5 Nontraditional Careers for MSWs

An increasing number of social workers with master’s degrees are looking for positions outside the field, and some are finding lucrative and stimulating work. The state of the economy has adversely affected the availability of jobs in every field and squeezed resources available to gainfully employed social workers. As a result, some MSWs have found employment with corporations, fit into a non-social-work niche in the non-profit field, or even founded their own businesses. Carrie Lew, Director of Professional Development and Alumni Relations at the University of Southern California, has taken an interest in helping MSWs find internships and careers outside the norm. She offered USCNews a useful explanation of what social workers bring to the table: “Social workers are catalysts who utilize their extensive knowledge of human behavior, motivation and interpersonal relationships to identify and understand personal and organizational needs or challenges. We are problem-solvers, and we’re great at assessing problems and managing relationships within organizations.” While many may not realize it, this very marketable set of skills qualifies social workers for a wide variety of positions outside their traditional field, including:

1. Community Outreach

Social workers have extensive training in understanding community strengths, problems and organization. While they typically use this knowledge to work toward serving communities and the individuals within them, this training also prepares social workers to do community outreach working with nonprofit organizations or corporations.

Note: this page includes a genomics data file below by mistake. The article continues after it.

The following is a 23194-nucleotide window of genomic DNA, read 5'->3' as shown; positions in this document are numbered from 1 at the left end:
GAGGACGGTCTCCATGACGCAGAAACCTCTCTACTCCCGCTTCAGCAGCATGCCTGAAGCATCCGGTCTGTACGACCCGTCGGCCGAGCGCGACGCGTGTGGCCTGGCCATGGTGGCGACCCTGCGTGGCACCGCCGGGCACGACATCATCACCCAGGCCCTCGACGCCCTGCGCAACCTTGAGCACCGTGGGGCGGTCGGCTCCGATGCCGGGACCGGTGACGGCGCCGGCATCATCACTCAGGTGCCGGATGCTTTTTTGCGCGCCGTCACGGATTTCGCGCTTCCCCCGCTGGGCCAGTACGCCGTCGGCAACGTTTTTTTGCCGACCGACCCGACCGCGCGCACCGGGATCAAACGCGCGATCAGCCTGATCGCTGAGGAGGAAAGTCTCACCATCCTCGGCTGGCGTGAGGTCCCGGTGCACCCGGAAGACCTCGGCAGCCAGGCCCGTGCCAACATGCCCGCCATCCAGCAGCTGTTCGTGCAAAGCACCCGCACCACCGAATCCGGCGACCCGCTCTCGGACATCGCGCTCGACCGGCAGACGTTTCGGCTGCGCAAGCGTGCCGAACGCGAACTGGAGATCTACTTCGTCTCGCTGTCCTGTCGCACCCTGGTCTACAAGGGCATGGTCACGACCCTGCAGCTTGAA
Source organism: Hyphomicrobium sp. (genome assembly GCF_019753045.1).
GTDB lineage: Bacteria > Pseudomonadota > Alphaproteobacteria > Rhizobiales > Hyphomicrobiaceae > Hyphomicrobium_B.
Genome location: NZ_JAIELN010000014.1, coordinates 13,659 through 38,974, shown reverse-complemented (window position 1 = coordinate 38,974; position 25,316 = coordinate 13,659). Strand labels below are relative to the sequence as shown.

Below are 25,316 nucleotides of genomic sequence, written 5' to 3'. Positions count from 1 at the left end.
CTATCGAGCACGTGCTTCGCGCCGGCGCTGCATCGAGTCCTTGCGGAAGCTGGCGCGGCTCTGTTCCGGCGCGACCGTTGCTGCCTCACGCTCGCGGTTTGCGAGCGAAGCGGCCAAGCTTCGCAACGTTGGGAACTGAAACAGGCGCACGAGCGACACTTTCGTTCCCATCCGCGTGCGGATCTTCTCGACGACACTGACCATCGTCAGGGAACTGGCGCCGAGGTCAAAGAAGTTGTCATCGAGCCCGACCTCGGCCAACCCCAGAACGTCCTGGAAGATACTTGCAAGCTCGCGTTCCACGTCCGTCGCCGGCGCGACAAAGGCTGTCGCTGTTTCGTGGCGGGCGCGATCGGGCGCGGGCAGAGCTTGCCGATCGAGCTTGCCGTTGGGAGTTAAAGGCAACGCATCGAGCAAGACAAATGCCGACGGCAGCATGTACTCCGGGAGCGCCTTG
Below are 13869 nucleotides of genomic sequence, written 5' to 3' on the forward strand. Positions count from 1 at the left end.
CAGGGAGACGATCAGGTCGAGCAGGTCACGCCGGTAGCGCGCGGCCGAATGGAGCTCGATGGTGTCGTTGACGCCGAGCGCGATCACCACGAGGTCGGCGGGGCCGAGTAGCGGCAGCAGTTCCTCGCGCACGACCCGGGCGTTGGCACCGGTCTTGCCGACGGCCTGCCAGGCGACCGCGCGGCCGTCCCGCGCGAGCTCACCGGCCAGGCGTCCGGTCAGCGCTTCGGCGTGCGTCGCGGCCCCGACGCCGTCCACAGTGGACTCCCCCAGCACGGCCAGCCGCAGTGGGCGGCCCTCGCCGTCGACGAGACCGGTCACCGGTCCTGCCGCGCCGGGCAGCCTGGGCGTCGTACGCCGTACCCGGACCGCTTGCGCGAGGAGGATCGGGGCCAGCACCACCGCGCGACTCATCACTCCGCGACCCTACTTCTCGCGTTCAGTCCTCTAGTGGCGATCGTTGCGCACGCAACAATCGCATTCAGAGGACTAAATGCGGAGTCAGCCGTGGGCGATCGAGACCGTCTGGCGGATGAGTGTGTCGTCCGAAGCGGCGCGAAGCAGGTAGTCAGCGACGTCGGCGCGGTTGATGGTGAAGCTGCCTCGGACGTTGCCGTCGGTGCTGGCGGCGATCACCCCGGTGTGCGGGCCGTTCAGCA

2. Program Development/Management

Overseeing the creation of new programs for an organization can be a rewarding and exciting job. By drawing on your training in how individuals function socially and what makes for healthy relationships, you can master management skills quickly. The ability to look at problems from multiple perspectives is also a social work skill that will frequently be applied in this field.

3. Human Resources

The ability to evaluate an individual’s capacity to function well in a given environment is a fundamental aspect of both casework and human resource work. In fact, human resources focuses on many of the same issues as social work, except that it seeks to maximize the gain of an organization rather than serve the interests of individuals or a community, per se.

4. Managed Care

Managed care health systems seek to minimize costs while providing high quality service. Because social workers often have training and/or experience navigating health care systems in the service of client needs, they tend to have skills and knowledge transferable to this field. The managed care field includes related positions with insurance corporations and health care providers.

5. Entrepreneur

Most MSWs intend to find a job when they graduate, and to a certain extent, graduate programs tend to encourage this thinking. However, in today’s economy, it is often more rewarding to think in terms of creating a business, particularly once you have some experience in your field. Social workers have an often overlooked wealth of knowledge and skills that ordinary people and other professionals will gladly pay for. Opening a private therapy practice, holding professional seminars or family-oriented workshops, and consulting work can all translate training and experience into a business. This article was written by Community Manager, Brian Pesner on behalf of CAREEREALISM-Approved Partner, 2tor – an education-technology company that partners with institutions of higher education such as the University of Southern California (USC) to deliver their Master of Social Work degree online. Careers MSWs image from Bigstock

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